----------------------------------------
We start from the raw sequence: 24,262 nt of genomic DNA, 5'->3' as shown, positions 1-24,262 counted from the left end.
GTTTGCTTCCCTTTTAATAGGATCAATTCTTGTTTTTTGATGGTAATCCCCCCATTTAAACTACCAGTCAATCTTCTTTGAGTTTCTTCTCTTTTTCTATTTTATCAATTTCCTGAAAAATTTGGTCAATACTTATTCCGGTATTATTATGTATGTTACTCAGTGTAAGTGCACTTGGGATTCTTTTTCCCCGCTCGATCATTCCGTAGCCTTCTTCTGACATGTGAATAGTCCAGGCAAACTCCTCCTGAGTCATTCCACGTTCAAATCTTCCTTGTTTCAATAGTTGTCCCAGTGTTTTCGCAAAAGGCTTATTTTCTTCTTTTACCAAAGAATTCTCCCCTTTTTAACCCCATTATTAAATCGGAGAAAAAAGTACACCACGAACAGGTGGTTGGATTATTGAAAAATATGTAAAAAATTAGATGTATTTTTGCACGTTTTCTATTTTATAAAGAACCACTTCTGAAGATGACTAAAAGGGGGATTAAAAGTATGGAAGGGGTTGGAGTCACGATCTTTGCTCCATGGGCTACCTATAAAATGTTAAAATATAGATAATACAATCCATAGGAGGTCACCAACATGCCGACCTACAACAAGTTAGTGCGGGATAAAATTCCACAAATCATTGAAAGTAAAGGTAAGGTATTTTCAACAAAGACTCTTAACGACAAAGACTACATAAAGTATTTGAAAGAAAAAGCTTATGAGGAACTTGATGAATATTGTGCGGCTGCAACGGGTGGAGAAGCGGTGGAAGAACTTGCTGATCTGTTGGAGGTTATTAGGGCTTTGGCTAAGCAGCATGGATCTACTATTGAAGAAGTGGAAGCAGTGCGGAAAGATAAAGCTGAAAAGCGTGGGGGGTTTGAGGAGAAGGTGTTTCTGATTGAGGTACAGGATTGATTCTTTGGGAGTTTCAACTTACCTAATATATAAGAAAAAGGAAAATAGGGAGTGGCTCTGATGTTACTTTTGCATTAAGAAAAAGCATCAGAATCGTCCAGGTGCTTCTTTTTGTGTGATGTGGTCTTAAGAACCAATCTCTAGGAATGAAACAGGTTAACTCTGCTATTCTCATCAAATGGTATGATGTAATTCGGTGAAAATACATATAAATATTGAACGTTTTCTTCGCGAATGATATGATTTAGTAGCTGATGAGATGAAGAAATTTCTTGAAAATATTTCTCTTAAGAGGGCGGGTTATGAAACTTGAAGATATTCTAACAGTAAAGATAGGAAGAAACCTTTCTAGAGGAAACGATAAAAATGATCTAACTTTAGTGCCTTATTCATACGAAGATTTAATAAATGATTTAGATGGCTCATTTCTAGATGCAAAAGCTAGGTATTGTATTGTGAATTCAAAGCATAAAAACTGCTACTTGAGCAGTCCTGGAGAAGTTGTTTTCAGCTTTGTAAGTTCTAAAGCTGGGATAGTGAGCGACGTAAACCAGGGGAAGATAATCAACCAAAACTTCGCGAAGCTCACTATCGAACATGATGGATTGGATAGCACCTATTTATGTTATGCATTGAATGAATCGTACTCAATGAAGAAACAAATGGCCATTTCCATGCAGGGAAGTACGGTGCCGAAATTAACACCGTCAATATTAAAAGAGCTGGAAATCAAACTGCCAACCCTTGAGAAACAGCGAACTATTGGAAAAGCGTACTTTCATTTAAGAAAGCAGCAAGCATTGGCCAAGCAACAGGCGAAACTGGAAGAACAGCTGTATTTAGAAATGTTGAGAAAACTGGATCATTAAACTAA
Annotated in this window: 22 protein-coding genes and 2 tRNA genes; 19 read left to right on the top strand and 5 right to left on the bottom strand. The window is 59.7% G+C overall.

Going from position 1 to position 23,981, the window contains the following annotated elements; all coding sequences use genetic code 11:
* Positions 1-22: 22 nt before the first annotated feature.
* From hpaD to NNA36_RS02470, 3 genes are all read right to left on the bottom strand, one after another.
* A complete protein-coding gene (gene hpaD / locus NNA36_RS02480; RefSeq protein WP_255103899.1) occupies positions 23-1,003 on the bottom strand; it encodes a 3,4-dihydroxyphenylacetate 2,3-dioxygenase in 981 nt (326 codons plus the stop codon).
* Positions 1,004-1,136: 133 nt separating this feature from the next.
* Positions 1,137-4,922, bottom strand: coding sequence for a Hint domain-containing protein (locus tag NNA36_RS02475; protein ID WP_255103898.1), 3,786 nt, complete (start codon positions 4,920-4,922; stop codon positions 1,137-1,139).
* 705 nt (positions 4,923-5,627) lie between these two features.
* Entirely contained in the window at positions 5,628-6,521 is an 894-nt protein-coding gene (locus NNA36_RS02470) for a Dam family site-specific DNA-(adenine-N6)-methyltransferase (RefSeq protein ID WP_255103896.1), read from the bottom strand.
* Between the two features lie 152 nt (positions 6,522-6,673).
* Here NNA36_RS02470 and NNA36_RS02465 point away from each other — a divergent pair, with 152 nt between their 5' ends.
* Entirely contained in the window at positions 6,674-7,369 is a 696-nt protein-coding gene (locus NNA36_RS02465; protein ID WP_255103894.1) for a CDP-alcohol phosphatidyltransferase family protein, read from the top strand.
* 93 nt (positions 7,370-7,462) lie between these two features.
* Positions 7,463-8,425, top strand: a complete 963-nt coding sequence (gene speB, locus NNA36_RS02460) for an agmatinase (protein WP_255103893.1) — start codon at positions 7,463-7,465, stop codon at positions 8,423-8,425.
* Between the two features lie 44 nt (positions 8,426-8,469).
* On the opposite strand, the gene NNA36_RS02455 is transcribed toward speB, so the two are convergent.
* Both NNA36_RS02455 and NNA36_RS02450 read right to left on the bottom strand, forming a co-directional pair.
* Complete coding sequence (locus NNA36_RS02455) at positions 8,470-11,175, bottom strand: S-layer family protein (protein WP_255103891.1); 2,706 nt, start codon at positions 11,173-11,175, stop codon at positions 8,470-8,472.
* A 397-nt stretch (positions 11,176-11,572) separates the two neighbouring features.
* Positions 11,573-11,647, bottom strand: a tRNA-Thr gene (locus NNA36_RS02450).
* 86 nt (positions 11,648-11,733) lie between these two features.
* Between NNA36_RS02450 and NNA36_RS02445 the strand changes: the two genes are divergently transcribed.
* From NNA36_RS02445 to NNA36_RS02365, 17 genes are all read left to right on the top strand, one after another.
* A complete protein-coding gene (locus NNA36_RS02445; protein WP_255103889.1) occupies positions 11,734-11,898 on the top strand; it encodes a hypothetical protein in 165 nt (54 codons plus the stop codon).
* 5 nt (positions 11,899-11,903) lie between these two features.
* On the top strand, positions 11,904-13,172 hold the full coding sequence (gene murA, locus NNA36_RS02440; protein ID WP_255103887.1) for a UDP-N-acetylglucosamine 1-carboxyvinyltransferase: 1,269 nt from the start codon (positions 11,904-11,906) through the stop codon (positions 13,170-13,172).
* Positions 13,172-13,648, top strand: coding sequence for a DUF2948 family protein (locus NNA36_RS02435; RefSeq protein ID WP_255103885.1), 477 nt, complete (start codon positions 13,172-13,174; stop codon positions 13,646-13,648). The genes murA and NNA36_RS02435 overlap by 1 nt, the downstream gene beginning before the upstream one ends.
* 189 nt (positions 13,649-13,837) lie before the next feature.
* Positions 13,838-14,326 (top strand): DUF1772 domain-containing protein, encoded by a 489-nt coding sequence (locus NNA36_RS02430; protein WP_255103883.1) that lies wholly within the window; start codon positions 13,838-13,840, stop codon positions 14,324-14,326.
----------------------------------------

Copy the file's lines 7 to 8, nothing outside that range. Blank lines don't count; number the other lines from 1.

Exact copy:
* A complete protein-coding gene (gene hpaD / locus NNA36_RS02480; RefSeq protein WP_255103899.1) occupies positions 23-1,003 on the bottom strand; it encodes a 3,4-dihydroxyphenylacetate 2,3-dioxygenase in 981 nt (326 codons plus the stop codon).
* Positions 1,004-1,136: 133 nt separating this feature from the next.